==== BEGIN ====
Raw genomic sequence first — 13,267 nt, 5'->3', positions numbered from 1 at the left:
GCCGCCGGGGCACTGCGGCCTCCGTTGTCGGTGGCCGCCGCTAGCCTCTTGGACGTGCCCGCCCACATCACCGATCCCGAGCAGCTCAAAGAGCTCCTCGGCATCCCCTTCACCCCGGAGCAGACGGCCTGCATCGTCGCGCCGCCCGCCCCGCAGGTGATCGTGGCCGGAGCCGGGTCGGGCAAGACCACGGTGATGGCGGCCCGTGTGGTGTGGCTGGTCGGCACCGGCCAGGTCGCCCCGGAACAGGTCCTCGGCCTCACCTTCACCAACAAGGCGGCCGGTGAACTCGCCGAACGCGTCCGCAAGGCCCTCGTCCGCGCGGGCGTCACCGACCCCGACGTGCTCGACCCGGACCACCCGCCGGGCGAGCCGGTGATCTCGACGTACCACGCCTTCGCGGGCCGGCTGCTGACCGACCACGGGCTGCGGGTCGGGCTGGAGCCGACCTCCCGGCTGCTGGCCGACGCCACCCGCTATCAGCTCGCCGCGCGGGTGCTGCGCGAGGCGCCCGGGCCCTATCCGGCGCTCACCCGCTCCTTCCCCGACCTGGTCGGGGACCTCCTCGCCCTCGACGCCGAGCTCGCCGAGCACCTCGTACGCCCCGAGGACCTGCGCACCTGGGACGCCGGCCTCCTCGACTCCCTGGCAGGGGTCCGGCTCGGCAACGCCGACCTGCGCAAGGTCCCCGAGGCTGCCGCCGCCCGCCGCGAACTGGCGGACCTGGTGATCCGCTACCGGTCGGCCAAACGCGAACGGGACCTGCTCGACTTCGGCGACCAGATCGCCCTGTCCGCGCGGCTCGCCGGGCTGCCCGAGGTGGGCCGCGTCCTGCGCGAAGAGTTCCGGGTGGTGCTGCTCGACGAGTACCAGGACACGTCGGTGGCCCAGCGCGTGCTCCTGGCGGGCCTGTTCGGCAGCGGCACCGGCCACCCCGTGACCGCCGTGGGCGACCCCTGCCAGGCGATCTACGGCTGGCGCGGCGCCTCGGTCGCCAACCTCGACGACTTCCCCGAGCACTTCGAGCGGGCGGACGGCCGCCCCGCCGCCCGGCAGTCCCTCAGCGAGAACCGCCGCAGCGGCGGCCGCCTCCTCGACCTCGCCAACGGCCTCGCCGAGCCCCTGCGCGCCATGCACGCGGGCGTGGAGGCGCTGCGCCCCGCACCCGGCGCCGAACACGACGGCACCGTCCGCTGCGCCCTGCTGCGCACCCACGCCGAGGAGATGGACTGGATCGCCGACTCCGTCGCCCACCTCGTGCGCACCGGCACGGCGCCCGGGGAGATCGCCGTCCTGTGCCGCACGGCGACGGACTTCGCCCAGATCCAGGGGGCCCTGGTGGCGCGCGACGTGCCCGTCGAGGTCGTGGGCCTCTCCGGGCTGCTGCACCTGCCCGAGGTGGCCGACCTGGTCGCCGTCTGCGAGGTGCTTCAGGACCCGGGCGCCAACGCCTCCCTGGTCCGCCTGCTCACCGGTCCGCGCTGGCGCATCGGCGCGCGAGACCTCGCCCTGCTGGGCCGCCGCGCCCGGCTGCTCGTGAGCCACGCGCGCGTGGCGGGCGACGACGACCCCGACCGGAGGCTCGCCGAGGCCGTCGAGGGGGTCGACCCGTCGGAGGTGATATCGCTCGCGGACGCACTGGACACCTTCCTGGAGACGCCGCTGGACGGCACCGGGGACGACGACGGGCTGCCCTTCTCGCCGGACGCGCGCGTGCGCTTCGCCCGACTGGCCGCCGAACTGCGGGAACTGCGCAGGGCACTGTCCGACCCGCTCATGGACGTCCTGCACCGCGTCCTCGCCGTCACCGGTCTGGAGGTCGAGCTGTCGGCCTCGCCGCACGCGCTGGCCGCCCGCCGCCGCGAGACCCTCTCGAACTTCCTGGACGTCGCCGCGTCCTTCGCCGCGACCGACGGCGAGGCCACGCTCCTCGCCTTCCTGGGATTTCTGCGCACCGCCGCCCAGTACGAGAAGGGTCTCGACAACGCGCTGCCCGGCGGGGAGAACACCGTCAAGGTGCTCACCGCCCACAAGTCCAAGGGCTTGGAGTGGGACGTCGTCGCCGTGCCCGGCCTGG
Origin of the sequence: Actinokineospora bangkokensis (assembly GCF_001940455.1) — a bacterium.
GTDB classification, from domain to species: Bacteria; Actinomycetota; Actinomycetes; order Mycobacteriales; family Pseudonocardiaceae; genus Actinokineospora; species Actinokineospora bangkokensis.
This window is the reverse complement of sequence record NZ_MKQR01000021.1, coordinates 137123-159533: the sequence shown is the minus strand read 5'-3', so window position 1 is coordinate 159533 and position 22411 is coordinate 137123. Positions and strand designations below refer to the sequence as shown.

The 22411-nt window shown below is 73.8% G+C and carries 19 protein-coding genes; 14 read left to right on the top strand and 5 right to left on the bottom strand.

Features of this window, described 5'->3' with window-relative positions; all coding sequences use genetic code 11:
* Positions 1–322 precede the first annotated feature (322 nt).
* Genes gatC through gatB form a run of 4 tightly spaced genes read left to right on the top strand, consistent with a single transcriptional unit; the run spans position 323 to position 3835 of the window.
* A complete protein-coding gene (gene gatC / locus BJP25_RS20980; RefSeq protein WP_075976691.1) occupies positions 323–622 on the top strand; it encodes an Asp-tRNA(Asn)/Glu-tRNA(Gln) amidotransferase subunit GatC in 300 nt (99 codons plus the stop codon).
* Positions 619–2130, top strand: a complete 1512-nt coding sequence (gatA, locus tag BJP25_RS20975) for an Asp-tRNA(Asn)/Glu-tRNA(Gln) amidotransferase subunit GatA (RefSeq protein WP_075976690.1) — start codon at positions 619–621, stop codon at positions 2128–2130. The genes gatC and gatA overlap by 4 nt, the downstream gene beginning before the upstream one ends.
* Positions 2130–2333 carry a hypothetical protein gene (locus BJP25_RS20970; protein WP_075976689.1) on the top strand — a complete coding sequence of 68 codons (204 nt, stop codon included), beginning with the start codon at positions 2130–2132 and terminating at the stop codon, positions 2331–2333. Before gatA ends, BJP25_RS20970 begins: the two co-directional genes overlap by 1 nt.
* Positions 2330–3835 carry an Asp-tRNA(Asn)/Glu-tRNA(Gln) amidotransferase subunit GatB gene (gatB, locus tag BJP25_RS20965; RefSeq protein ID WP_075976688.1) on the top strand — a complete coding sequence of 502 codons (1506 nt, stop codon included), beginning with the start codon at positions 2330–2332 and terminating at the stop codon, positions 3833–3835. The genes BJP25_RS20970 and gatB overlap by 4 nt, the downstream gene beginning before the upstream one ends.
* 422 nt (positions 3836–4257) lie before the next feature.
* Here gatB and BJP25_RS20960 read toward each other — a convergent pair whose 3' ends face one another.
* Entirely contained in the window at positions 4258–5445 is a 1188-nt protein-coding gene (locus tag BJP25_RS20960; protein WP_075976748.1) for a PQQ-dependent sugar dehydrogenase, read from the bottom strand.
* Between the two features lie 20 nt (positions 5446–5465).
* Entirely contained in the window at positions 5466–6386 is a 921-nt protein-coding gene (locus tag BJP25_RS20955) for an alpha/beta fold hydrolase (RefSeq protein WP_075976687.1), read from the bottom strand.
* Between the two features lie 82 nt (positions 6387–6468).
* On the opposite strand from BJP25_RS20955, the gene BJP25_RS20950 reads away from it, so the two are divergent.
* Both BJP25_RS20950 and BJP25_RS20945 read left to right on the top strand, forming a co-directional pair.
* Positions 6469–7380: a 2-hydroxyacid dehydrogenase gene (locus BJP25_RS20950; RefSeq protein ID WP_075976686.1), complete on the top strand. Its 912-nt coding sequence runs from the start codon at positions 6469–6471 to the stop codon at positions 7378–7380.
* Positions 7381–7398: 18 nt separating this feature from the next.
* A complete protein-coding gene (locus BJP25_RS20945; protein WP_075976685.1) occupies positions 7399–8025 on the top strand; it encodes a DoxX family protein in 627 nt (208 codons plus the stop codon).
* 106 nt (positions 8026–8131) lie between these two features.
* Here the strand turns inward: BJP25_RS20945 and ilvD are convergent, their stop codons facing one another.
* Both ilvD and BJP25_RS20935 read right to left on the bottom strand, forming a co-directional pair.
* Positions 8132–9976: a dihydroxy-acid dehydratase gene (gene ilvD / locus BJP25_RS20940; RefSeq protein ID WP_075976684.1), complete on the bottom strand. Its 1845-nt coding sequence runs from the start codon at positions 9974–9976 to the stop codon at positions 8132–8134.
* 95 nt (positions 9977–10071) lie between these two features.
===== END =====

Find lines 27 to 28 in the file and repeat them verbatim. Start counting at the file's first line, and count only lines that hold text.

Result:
* Both ilvD and BJP25_RS20935 read right to left on the bottom strand, forming a co-directional pair.
* Positions 8132–9976: a dihydroxy-acid dehydratase gene (gene ilvD / locus BJP25_RS20940; RefSeq protein ID WP_075976684.1), complete on the bottom strand. Its 1845-nt coding sequence runs from the start codon at positions 9974–9976 to the stop codon at positions 8132–8134.